UNICEF Next Generation (“NextGen”) hosted a panel discussion on human trafficking and modern slavery at the Soho House Chicago on Wednesday. The event coincided with NextGen’s current project focused on child protection and The End Trafficking Project. The panel featured guest speakers Kevin Bales, a Pozen Visiting Professor in Human Rights at the University of Chicago, and Laura Ng, Executive Director of Traffick Free. The discussion was moderated by Casey Marsh, Managing Director of the Midwest Region of the U.S. Fund for UNICEF.
Kevin is also a Professor of Contemporary Slavery at the Wilberforce Institute for the Study of Slavery and Emancipation at the University of Hull UK, co-founder of the anti-slavery organization Free the Slaves and lead author of the Global Slavery Index. He served on the Board of Directors of the International Cocoa Initiative, has been a consultant to the United Nations Global Program on Trafficking of Human Beings and has been invited to advise the U.S., British, Irish, Norwegian and Nepali governments on the formulation of policy on slavery and human trafficking.
Through her work at Traffick Free, Laura complemented Kevin’s global perspective on modern slavery with local insight on what human trafficking looks like here in Chicago. Chicago has been dubbed the “national hub of human trafficking” by The New York Times. Traffick Free provides the greater metropolitan area of Chicago with tools and sustainable programs to combat human trafficking and transform the lives of victims and communities. Through an ever-growing partner network of city offices, churches, non-profits, and civic organizations, Traffick Free has worked to increase people’s understanding of human trafficking in local communities.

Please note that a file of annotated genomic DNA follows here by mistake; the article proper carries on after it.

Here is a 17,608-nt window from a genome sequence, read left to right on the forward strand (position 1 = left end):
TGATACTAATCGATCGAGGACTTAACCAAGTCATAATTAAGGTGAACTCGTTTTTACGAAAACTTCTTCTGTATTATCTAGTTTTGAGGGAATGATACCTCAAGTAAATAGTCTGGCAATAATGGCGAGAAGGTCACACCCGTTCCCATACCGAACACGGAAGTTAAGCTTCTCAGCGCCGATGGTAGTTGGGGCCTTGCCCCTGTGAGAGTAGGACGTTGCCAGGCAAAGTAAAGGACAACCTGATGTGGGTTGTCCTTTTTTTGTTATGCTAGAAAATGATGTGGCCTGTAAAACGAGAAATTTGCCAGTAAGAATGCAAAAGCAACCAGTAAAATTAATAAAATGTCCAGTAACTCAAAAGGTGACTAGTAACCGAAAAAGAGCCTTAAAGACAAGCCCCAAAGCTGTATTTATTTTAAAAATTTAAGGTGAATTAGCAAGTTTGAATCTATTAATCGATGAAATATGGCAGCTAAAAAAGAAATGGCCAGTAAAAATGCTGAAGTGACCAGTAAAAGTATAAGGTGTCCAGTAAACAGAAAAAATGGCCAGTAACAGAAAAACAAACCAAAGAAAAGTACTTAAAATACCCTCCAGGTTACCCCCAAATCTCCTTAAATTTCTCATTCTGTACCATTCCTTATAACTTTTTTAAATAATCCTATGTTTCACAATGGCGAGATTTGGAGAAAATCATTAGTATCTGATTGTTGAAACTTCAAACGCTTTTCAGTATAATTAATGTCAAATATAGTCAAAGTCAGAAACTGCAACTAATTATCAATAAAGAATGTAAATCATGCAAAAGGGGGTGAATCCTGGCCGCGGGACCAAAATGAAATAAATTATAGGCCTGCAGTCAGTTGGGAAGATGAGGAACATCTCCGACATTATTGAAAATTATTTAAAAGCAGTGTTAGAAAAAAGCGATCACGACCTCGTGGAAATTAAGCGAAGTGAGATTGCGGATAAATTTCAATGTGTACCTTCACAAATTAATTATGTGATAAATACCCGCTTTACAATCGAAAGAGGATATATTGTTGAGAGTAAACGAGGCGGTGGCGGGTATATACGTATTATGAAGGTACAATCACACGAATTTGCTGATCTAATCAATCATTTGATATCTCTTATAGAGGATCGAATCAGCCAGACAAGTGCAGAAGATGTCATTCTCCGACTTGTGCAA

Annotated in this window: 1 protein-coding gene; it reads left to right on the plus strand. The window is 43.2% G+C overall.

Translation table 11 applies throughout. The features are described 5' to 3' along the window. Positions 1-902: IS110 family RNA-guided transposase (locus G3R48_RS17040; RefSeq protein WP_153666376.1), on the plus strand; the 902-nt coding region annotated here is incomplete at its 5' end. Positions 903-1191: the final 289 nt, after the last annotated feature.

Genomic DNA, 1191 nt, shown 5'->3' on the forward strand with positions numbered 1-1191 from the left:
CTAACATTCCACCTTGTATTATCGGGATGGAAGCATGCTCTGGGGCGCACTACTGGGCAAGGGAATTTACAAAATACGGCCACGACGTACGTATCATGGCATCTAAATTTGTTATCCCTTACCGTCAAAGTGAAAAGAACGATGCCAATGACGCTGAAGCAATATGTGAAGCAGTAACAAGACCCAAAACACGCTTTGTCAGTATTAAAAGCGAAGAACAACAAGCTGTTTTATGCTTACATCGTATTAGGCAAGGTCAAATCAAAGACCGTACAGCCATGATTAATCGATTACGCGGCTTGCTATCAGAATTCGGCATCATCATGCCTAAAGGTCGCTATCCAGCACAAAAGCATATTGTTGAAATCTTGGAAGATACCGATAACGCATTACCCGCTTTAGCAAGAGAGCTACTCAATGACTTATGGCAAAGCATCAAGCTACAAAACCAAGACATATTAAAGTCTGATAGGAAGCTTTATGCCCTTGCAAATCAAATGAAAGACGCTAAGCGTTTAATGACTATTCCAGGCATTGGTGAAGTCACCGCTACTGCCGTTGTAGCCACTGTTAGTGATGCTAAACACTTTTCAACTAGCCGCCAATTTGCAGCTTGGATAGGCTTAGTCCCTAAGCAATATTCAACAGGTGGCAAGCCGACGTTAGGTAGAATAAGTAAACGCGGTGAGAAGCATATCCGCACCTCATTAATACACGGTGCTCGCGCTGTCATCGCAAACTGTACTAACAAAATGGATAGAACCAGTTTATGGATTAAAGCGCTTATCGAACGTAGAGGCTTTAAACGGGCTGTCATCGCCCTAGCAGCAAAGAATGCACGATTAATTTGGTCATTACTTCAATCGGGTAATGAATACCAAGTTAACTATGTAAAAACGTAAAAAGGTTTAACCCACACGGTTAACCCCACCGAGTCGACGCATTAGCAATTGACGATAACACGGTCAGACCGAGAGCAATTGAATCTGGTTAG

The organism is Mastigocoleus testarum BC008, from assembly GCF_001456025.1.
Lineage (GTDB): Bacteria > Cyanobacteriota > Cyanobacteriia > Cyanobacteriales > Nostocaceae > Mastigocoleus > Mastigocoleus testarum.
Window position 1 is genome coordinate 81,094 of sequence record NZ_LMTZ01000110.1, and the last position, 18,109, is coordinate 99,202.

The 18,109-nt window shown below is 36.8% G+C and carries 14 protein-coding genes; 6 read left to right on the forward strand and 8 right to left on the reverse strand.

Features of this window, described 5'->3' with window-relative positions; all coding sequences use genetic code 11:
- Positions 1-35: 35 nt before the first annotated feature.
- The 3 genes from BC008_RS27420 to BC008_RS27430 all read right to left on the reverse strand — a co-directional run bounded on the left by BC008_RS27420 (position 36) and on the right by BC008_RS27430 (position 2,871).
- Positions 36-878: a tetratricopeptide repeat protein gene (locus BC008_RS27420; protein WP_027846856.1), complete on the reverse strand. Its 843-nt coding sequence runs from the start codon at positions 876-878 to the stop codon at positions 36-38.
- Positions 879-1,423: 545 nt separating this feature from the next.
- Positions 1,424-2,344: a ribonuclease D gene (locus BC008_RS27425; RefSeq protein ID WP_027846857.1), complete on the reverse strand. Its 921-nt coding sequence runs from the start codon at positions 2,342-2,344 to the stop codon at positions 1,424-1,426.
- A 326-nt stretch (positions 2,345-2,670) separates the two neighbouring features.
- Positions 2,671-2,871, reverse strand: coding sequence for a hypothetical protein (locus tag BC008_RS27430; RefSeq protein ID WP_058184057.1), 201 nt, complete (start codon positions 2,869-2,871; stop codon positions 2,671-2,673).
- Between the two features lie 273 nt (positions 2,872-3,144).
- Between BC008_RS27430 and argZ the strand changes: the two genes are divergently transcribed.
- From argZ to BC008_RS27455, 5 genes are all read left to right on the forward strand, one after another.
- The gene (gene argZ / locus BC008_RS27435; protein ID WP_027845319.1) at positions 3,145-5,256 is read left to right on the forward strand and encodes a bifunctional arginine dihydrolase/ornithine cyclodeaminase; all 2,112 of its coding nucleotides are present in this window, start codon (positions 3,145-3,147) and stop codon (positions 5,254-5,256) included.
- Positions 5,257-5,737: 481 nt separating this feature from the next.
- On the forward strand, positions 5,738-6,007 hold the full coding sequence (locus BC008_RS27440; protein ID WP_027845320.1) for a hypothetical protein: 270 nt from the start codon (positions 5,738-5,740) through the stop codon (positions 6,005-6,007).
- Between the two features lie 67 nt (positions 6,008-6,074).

Attendance at the panel exceeded capacity, with more than 50 guests. Topics of the panel discussion included specific examples of human trafficking cases locally and globally, the underlying causes of human trafficking, the shortfalls of our current enforcement resources, current legislation and regulations that are “getting it right” and what the average citizen can do to help. The panel also explored the relationship between human trafficking and drug trafficking, as well as between human trafficking and homelessness.
There are an estimated 30 million human trafficking victims worldwide, approximately a third of which are children, and the human trafficking industry makes $150 billion every year. While these figures are unacceptable and daunting, Kevin offered the audience some hope: as a percentage of the global population and GDP, human trafficking has never been smaller. Consumer awareness, legislation and enforcement are working in certain industries (e.g. the cocoa industry), regions (e.g. California) and countries (e.g. Brazil). To learn more about human trafficking and how you can help, please visit www.traffickfree.org and www.unicefusa.org/mission/protect/trafficking.
The Anti-Human Trafficking Panel was organized by NextGen Chicago’s Program Committee: Bonner Campbell (co-chair), Kathy Lai (co-chair), Michael Eggert, Kelsey Grabarek, Ben Hewitt, Jonathan Roberts, Cathryn Smeyers, Kyle Turner and Zach Von Ahnen. The Program Committee organizes quarterly educational events, which are free for NextGen members, in order to deepen the dialogue surrounding UNICEF’s global initiatives and to broaden the NextGen community in Chicago. If you are interested in getting involved in NextGen, please contact email@example.com or visit our website.
Special thanks to the Soho House Chicago for providing the venue, food and beverages.